The plan is to go with an Intel LGA 775 mobo, and a Core 2 Quad Q6600 that i have in my possession, and upgrade from there. The PSU is located under the HDD Rack, and will be attached to the case via an L-shaped bracket on the front side as the wires come out of the right. I might just rip out a PSU mount from an old case and bend it to fit in the G5. The DVD Drive will be mounted as it is in a normal G5, but I will be cutting the separator plate to fit an ATX Motherboard, even though i don't plan on using one, and JB welding it to the back of the case.

    I should be able to buy a couple 92mm fans and 140mm fans from FreeGeek this weekend, but i eventually want to upgrade to Be Quiet 140 and 92mm Silent Wings 2 PWM fans.*
    [​IMG]

    As for Fans connecting to the mobo, instead of going the commercially available solution, I decided to make it myself using this wiring diagram and a breadboard:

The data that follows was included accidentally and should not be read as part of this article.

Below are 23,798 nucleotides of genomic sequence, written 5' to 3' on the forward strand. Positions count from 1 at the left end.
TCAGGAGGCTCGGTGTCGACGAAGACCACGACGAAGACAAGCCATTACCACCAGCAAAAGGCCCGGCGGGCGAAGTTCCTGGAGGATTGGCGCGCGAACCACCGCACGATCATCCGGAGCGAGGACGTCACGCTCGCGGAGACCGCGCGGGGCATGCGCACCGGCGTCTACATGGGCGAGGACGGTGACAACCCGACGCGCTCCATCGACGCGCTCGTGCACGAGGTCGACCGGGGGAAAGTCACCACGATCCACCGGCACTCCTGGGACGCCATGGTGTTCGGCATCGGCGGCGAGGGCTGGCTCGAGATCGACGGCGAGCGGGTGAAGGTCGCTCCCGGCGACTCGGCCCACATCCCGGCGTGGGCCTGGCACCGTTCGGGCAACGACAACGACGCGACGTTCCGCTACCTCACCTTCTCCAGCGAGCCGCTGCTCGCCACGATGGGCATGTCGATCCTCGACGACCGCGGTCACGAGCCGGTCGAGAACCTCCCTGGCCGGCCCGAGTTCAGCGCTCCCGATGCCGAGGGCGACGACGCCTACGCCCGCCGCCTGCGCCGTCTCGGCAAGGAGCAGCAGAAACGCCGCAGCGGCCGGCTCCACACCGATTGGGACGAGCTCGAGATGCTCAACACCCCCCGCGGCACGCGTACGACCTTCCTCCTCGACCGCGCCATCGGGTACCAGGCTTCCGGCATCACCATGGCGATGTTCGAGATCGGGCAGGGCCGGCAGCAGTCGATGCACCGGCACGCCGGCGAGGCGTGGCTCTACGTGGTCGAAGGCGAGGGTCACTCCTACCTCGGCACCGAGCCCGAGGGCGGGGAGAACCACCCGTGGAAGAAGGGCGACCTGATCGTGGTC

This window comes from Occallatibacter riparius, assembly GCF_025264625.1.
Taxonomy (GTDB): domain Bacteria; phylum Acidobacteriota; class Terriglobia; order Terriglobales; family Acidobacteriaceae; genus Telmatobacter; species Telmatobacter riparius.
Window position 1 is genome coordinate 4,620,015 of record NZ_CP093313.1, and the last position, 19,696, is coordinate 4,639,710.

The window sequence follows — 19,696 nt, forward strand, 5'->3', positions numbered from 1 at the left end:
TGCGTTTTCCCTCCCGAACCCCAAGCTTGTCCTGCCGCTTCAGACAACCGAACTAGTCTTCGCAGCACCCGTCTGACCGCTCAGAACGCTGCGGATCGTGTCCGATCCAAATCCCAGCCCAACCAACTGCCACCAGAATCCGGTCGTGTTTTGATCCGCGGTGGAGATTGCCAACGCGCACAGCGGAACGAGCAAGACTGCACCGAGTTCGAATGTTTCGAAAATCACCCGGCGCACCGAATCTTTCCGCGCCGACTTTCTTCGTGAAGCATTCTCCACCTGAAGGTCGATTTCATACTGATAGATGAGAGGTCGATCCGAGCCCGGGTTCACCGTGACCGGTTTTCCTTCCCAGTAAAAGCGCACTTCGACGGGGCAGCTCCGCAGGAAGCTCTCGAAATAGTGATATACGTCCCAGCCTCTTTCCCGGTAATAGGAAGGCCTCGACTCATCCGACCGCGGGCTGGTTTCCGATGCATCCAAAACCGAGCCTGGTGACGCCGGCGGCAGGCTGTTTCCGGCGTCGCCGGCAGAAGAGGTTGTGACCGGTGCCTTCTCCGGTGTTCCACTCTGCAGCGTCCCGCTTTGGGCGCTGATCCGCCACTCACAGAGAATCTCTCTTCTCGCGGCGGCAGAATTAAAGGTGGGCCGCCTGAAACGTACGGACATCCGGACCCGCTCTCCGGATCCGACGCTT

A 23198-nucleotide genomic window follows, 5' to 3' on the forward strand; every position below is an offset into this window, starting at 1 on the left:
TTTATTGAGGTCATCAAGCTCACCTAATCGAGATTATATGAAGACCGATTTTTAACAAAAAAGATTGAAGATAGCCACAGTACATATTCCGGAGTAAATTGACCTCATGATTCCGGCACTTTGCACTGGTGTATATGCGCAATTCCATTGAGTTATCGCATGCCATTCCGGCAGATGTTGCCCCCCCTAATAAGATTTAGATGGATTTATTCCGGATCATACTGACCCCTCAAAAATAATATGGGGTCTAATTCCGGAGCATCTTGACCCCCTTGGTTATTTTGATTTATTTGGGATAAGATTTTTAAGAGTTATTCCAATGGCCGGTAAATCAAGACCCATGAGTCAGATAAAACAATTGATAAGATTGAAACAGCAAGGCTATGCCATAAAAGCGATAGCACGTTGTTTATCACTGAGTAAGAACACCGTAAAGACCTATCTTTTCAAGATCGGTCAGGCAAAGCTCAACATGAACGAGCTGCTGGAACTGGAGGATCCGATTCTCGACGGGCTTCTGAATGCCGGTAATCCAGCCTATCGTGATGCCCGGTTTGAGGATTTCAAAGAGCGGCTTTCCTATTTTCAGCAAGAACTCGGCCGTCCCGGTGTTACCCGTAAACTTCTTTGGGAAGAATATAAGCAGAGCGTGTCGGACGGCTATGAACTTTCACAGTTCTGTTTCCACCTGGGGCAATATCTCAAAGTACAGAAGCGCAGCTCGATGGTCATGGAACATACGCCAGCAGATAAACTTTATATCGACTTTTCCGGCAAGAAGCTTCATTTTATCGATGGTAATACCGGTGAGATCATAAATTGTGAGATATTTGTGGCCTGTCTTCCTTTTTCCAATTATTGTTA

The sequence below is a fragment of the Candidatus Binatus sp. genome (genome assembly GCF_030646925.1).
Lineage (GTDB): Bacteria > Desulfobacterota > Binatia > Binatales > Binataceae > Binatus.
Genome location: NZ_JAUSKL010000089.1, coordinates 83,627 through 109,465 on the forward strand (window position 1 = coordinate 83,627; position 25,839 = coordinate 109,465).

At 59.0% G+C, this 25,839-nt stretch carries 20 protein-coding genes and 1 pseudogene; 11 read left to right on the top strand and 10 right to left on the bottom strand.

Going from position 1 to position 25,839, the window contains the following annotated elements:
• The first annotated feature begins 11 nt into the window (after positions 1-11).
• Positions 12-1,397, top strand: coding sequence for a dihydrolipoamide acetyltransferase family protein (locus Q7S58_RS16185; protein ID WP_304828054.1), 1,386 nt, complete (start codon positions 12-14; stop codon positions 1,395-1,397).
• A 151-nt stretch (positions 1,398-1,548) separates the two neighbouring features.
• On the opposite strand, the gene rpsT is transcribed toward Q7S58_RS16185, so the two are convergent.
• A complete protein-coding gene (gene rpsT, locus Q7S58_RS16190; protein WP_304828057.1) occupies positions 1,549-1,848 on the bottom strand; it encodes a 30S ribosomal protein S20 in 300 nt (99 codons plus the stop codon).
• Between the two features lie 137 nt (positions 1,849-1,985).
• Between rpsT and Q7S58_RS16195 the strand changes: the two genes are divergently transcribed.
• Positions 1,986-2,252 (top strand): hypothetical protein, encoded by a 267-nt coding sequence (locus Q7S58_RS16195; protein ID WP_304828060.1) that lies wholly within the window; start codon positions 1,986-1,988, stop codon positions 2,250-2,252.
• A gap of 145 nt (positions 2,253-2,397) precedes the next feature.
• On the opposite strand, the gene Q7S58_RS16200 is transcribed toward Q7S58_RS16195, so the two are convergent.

[​IMG]

    Since I love to work with wiring, I decided to make my own front panel header using a wiring diagram that I found on a forum thread almost a year ago.
    [​IMG]
    Here's another one that gives you the option to do it without the firewire connection, and has the audio sense jumped so you can option select your audio source.
    [​IMG]

    ModBot suggested that I use 24" cable for the front panel header, so I decided to get these: Pre Crimped Wiring , since I don't have a crimper.

    The little 1" by 1" rectangle on top of the Front panel module is this as well as a reset button connected to the motherboard.

    The only thing that hasn't been finalized is the HDD rack. I might end up shelling out $30 on the SansDigital HDD Rack and remove the fan or build my own out of aluminum u-channel and 90 degree channel.

    August 7, 2013